The Sauk Prairie School District will seek state funding for transportation costs associated with several bus routes in Sauk City, Merrimac and Prairie du Sac.
The Sauk Prairie School District Board voted unanimously to approve the funding request, which could bring in more money for the district’s transportation fund. According to Sauk Prairie School District Business Services Director Luke Francois, the state provides school districts with funding to help offset a district’s transportation budget for any student who lives more than two miles from their school. As a provision of the state statute, the state will also provide aid for students who have been deemed to live in an area less than two miles from school if the student’s route encounters an unusual hazard when walking to or from school, such as a bridge, over railroad tracks or highway, for example.
The district – in conjunction with the Sauk County Sheriff’s Department – has determined several areas where such hazards exist for students. In the district’s proposal to the school board, all areas south of Prairie Street, County Road PF, west of Lueders Road/13th Street, east of Highway 12, and north of Sauk Prairie Road. The Westwynde subdivision in Prairie du Sac was one area specifically identified.
The district stated students in grades kindergarten through 12 are required to walk near the edge of the traveled portion of highways and roads on loose gravel, in the ditch, or on the ditch bank in close proximity to vehicles, which creates an unusual hazard for those students.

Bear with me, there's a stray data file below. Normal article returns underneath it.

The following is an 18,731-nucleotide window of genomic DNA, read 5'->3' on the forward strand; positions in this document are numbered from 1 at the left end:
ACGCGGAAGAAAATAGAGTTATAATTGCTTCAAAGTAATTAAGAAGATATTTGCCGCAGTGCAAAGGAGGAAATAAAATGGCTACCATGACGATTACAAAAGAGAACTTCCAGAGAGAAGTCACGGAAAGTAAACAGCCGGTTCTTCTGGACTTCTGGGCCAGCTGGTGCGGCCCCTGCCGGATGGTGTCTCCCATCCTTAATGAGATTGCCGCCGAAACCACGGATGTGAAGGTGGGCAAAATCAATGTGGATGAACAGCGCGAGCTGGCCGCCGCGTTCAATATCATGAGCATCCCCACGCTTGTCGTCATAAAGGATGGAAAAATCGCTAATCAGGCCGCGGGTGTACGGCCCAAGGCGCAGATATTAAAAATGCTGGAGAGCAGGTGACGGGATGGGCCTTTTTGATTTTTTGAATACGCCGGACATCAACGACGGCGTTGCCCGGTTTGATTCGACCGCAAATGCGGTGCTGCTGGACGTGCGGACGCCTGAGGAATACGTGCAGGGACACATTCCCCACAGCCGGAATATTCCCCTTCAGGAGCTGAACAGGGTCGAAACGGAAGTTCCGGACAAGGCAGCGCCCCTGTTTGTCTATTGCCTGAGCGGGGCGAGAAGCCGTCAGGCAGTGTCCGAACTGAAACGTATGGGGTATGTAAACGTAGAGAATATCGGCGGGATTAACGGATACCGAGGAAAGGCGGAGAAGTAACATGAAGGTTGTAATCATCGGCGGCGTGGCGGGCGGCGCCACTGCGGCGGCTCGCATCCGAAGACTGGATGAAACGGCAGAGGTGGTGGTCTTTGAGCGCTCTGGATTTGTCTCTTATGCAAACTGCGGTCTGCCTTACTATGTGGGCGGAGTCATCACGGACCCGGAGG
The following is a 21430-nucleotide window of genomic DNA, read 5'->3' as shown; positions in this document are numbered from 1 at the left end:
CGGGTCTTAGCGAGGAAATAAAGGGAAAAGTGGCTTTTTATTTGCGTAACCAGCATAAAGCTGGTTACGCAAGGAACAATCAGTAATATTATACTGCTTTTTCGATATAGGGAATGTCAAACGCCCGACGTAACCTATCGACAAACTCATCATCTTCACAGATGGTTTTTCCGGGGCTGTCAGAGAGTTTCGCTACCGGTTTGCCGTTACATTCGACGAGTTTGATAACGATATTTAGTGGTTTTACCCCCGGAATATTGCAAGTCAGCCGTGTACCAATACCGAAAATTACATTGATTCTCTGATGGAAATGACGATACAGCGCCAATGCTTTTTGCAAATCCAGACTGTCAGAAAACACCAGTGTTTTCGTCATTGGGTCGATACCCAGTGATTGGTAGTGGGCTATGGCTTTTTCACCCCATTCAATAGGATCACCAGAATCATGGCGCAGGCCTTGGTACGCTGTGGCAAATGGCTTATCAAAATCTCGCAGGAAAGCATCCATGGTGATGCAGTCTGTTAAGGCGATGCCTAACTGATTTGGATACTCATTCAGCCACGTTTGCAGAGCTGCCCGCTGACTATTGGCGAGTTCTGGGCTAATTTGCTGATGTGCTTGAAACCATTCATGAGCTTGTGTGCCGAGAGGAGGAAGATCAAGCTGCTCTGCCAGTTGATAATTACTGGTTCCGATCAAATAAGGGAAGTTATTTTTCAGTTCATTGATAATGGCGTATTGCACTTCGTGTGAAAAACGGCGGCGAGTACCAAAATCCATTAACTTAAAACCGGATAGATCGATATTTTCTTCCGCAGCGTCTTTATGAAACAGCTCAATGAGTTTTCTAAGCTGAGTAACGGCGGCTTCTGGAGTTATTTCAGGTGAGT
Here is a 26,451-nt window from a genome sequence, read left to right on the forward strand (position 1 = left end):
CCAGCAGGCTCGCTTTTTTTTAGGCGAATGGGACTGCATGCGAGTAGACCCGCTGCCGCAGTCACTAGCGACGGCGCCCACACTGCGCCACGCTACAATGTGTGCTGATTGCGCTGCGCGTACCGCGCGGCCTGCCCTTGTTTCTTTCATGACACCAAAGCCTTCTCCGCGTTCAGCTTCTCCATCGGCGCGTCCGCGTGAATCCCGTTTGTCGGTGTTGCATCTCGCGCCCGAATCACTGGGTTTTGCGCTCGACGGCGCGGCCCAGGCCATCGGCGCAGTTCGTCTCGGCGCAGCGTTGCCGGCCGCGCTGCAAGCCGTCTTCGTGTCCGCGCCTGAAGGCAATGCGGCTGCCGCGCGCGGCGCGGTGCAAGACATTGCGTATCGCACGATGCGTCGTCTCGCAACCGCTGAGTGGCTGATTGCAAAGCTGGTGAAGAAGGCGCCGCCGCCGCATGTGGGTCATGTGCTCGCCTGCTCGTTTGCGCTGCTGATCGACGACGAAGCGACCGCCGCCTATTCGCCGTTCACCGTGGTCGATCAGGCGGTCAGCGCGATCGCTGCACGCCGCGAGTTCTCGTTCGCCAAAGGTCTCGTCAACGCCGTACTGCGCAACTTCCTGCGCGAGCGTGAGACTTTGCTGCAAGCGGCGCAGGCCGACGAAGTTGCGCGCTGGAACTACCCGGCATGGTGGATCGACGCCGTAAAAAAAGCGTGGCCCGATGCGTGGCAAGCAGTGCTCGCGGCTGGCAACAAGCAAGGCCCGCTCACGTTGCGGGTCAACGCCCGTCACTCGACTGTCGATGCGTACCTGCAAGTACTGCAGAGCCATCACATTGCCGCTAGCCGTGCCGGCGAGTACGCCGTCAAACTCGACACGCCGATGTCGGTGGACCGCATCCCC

Francois said the area was identified shortly after the Westwynde subdivision was put in, and was later determined students in that subdivision do not have a walkable solution to avoid those hazards. “This was determined prior to my arrival,” Francois said. “Because that area is within two miles of their school, we weren’t required to provide transportation but we have been because we aren’t going to put kids at risk.”
Francois said it wasn’t until October of 2018 a colleague recommended the district go through the process of applying for state aid to offset the cost of the district’s transportation for those affected students.
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“We met with the sheriff’s department and walked the area and he agreed it was an area they would deem hazardous, because we wouldn’t want kids walking down County Highway PF,” Francois said.
The process started with administration bringing the matter up with the Finance Committee, which then recommended the matter be sent to the board for review and possible action. The school board unanimously voted to approve the request, and now the district will go through the process of applying for state aid with the support of the Sauk County Sheriff’s Department.
“So we are now writing a letter together to apply for state aid,” Francois said. “We hope they rule favorably.”
Francois said because the district works with a per-route cost – and state aid works with a per-student, per-mile funding formula, it is difficult to know how much money the district could receive if the request for aid is approved.
“The state looks at the amount of miles a student travels,” Francois said. “These stops we are hoping to get funding for are one-to-two stops out of a larger route. And funding is different for each school district based on its average length and number of routes, so aid is awarded disproportionately. But even though we don’t know how much aid we could get, we know any additional funding will help. We want to be as fiscally responsible as we can.”